“I can’t remember a (chess) tournament where the prize fund was the same for men and women,” said Anna Muzychuk, World No. 8 from Ukraine. “Because tournaments like that don’t exist,” he explained, with a smile that belies the hardships of his hometown.

Women will be in focus over the next six days during the fourth edition of the Tata Steel Chess India tournament, which opens at the National Library here on Tuesday. This is the first time that India’s biggest chess event is holding a women’s edition.

And the organizers of this prestigious fast and furious tournament can be proud of the fact that they started on the same salary ($41,500). “So can I play in the women’s section?” joked Shakhriyar Mamedyarov, former world speed champion from Azerbaijan.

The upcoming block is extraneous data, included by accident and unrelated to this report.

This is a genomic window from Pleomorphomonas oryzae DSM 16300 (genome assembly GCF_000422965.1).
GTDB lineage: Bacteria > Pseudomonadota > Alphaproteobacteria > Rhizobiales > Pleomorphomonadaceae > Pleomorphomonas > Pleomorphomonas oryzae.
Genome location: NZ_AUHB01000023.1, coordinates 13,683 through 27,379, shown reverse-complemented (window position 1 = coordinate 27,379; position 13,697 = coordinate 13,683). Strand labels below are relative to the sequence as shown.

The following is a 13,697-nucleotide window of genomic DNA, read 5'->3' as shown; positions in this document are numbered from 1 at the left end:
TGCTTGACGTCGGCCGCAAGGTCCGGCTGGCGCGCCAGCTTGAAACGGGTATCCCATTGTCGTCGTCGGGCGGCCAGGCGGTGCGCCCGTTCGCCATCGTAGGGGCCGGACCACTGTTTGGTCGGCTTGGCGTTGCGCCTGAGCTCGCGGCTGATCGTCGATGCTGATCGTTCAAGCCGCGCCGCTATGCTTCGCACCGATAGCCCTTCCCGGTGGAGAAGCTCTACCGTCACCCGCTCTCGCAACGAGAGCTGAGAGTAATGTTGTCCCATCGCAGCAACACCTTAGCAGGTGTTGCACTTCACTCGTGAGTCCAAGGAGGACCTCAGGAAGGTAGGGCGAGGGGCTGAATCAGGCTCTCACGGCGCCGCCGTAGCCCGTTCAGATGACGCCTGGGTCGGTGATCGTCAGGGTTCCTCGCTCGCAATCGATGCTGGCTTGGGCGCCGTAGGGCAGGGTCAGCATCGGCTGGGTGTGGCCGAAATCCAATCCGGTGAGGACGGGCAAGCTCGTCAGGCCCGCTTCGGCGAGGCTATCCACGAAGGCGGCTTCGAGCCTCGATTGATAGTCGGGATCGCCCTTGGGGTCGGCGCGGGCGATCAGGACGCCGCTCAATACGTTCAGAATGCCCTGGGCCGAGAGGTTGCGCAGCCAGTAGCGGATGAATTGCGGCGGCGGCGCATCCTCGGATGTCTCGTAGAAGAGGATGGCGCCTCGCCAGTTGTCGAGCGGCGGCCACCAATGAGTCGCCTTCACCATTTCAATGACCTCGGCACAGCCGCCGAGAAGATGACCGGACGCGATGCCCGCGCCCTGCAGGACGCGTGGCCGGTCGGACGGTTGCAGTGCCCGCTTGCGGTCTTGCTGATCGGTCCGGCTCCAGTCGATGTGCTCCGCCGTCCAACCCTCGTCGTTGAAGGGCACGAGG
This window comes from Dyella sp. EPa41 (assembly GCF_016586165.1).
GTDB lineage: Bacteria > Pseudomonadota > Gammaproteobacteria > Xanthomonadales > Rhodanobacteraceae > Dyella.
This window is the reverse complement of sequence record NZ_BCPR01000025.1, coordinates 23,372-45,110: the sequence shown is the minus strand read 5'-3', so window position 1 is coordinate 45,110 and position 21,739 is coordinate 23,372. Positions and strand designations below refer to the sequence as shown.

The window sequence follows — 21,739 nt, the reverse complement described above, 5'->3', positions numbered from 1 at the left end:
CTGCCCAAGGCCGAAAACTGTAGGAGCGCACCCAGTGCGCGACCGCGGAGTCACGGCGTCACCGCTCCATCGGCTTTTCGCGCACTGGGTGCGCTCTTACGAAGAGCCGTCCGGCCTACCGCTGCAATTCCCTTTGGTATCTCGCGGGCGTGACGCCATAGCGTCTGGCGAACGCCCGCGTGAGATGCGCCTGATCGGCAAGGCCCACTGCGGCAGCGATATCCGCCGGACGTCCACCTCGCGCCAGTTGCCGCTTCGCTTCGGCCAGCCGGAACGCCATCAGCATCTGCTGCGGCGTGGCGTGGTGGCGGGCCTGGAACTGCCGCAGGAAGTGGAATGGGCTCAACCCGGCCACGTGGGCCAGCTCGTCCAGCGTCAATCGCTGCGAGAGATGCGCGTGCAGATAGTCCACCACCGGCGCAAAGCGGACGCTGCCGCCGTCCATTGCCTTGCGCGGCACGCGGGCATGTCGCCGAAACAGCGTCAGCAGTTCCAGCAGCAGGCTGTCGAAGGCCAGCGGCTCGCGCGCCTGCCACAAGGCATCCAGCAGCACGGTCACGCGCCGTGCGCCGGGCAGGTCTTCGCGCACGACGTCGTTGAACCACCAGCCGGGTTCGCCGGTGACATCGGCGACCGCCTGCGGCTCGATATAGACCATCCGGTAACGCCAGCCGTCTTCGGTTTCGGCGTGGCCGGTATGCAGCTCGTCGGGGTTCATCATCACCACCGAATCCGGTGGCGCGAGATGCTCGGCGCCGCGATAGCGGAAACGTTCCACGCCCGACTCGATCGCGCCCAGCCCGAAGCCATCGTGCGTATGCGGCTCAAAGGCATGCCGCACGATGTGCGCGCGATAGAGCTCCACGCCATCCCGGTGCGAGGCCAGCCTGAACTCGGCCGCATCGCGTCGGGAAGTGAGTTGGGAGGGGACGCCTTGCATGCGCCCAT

He will have to settle for match wits against his fellow men here on a rather strong pitch featuring some of the world’s best players, such as Americans Hikaru Nakamura and Wesley So, ranked fifth and eighth, respectively, in the world, reigning supreme. speed champion Nodirbek Abdusattorov from Uzbekistan. Then there is Arjun Erigaisi’s outstanding young Indian quartet, who won the fast section last year, D. Gukesh, R. Praggnanandhaa and Nihal Sarin.

Former world speed champion Koneru Humpy leads India’s challenge in the women’s event. Anna, her younger sister Mariya Muzychuk, another Ukrainian Anna Ushenina, Georgian Nana Dzagnidze and Polish Oliwia Kiolbasa add a strong foreign flavor.

As Viswanathanan Anand, tournament ambassador and five-time world champion, revealed during the draw at the Taj Bengal Hotel, India will be the best against the world’s best.



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